Wednesday, September 16, 2020

Answer: Your everyday fact-checking? What do you do?

We all need some basic fact-checking skills... 

This week's Challenge was about what you do in your personal fact-checking.  How often do you check?  How do you check?  What do you check? 

A wave of assertions comes at you every day.
Which are correct? Which ones do you check? How do you check?  

I gave the example of reading that over 1 million acres of California had burned in the past couple of weeks due to the wildfires.  (See my earlier post on searching for maps and charts showing the wildfires: A few wildfire monitoring sites.)  

There's a lot of questioning about what people are saying (or writing)--is it true and believable?  This is going around these days, and leads to our  Challenge for the week.  

A slight update/revision to my post:  After thinking about this all week, I've decided to change my language a little bit.  This post is about "Fact-Checking," but I've changed my mind about this.  The word "fact" has built into it an assumption that it's true.  (The classic definition of fact is "a thing that is known or proved to be true.")  Instead, I'm going to change my language to be about verification of assertions.  That is, this is a post about verfication of assertions that people make, and not "fact-checking" per se.  Generally speaking, people rarely check "facts," but they do verify the things people assert to be true.  Note that I've changed the Challenges below to reflect this.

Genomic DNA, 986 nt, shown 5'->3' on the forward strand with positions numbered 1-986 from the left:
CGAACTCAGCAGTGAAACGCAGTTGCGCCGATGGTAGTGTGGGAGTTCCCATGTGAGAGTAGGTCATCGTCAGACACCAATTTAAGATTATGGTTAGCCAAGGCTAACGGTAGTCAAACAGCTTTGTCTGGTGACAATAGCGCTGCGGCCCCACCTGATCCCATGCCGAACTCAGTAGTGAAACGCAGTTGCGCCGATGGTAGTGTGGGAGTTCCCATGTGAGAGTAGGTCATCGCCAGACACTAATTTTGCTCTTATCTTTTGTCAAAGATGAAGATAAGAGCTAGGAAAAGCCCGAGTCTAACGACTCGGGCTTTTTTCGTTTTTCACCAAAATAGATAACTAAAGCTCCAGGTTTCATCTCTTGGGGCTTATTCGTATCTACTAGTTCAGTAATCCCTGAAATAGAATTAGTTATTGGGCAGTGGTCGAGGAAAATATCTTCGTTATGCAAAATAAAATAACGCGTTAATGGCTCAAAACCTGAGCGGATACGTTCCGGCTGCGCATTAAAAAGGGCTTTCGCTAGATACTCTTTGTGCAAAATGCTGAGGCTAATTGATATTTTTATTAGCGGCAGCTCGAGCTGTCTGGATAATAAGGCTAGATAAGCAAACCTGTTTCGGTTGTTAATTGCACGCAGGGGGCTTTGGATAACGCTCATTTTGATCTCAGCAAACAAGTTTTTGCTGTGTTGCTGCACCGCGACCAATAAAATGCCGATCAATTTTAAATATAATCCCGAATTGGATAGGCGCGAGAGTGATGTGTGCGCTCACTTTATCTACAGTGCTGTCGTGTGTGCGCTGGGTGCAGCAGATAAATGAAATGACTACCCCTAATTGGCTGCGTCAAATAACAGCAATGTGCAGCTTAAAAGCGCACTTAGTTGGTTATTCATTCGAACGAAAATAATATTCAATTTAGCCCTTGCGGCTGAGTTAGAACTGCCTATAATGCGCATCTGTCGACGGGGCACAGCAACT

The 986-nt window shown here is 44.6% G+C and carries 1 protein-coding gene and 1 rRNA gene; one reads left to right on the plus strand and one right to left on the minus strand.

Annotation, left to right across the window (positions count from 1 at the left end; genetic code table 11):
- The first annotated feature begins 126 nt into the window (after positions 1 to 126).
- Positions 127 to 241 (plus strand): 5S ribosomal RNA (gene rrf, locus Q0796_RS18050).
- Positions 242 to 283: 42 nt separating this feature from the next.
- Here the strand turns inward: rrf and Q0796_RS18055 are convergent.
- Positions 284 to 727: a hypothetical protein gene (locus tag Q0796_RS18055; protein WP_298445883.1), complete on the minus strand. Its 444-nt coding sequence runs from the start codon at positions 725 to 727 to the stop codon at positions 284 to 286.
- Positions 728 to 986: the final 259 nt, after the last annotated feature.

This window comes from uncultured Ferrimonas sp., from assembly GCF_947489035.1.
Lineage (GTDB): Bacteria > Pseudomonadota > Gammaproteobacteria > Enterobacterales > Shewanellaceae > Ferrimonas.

Here are my answers, along with some Regular Reader contributions:  

1.  About how often do you spend the time to verify something you learned about?  

As Regular Readers Ramón and Arthur say, "It depends."  For me, I tend to check assertions that people make that seem especially consequential.  That is, is the assertion something that will make a difference to my life or to the progress of something I care about?  I also look up assertions that don't match with what I already know.  

That was the point of my "1 million acres burned" check.  I couldn't imagine what 1M acres would be like.  Is that a lot, or not much?  I care because it's my home state: I love to spend time out in the wildlands and was wondering if this was going to affect my future visits, or affect the experience of future generations.  I have a couple of kids, and want their state to be a place of natural beauty, and not leveled by fire.  

So, I care about this and want to understand this number: Is 1M acres a lot, or a little?  In essence, I want to understand the context of the assertion.  

First, how BIG is 1M acres?  That's why I sketched that map last week to show what 1M acres would look like if it was next to my home in the San Francisco Bay.  

What 1 million acres looks like near my home

When I drew this, I realized that this is a big chunk of California.  As Regular Reader Peter Kidd pointed out, if the article had pointed out that 1M acres is  "...less than 1% of California's 105 million acres, it would have provided context, and readers would have been able to visualise it better."

Another kind of context is to look at California wildfires historically.  Doing the search for:

    [ california wildfire acres history] 

quickly gets me to the official state firefighting historical data at CALFIRE.  At that site you can quickly find the total acres burned over the past several years: 

2019       259,823
2018     1,671,203
2017     1,248,606
2016        669,534
2015        880,899

And so forth.  You get the idea that 1M acres isn't uncommon for the amount burned per year.  This is especially true when you look at the largest California wildfires, all of the top 10 (by size) are within the past 20 years.

That kind of searching for contextualizing information is important when you do fact-checking.  You want to know how what you're learning fits into the broader picture of the story.